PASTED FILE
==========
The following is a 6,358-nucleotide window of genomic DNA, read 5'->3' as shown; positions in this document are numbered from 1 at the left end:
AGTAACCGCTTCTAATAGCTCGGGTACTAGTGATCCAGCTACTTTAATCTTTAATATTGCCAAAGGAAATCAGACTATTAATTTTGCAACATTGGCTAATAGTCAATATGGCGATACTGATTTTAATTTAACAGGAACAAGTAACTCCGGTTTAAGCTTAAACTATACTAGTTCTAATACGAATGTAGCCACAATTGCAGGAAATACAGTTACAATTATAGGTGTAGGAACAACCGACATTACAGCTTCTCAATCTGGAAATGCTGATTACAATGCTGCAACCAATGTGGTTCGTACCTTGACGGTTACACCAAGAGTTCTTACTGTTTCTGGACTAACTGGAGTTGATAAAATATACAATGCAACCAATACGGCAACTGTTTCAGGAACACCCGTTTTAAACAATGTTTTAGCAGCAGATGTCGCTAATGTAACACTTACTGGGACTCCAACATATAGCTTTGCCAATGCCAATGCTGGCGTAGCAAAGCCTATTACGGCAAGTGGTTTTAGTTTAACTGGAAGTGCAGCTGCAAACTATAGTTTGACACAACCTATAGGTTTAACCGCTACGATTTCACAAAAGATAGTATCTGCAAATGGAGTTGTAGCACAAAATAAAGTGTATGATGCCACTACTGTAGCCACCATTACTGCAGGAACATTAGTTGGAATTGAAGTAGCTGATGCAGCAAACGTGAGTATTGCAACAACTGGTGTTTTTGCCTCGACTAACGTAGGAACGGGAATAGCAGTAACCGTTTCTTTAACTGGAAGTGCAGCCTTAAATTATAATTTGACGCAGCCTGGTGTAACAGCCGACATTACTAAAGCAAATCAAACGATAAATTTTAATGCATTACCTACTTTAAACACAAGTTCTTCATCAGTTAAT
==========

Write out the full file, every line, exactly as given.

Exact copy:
The following is a 6,358-nucleotide window of genomic DNA, read 5'->3' as shown; positions in this document are numbered from 1 at the left end:
AGTAACCGCTTCTAATAGCTCGGGTACTAGTGATCCAGCTACTTTAATCTTTAATATTGCCAAAGGAAATCAGACTATTAATTTTGCAACATTGGCTAATAGTCAATATGGCGATACTGATTTTAATTTAACAGGAACAAGTAACTCCGGTTTAAGCTTAAACTATACTAGTTCTAATACGAATGTAGCCACAATTGCAGGAAATACAGTTACAATTATAGGTGTAGGAACAACCGACATTACAGCTTCTCAATCTGGAAATGCTGATTACAATGCTGCAACCAATGTGGTTCGTACCTTGACGGTTACACCAAGAGTTCTTACTGTTTCTGGACTAACTGGAGTTGATAAAATATACAATGCAACCAATACGGCAACTGTTTCAGGAACACCCGTTTTAAACAATGTTTTAGCAGCAGATGTCGCTAATGTAACACTTACTGGGACTCCAACATATAGCTTTGCCAATGCCAATGCTGGCGTAGCAAAGCCTATTACGGCAAGTGGTTTTAGTTTAACTGGAAGTGCAGCTGCAAACTATAGTTTGACACAACCTATAGGTTTAACCGCTACGATTTCACAAAAGATAGTATCTGCAAATGGAGTTGTAGCACAAAATAAAGTGTATGATGCCACTACTGTAGCCACCATTACTGCAGGAACATTAGTTGGAATTGAAGTAGCTGATGCAGCAAACGTGAGTATTGCAACAACTGGTGTTTTTGCCTCGACTAACGTAGGAACGGGAATAGCAGTAACCGTTTCTTTAACTGGAAGTGCAGCCTTAAATTATAATTTGACGCAGCCTGGTGTAACAGCCGACATTACTAAAGCAAATCAAACGATAAATTTTAATGCATTACCTACTTTAAACACAAGTTCTTCATCAGTTAAT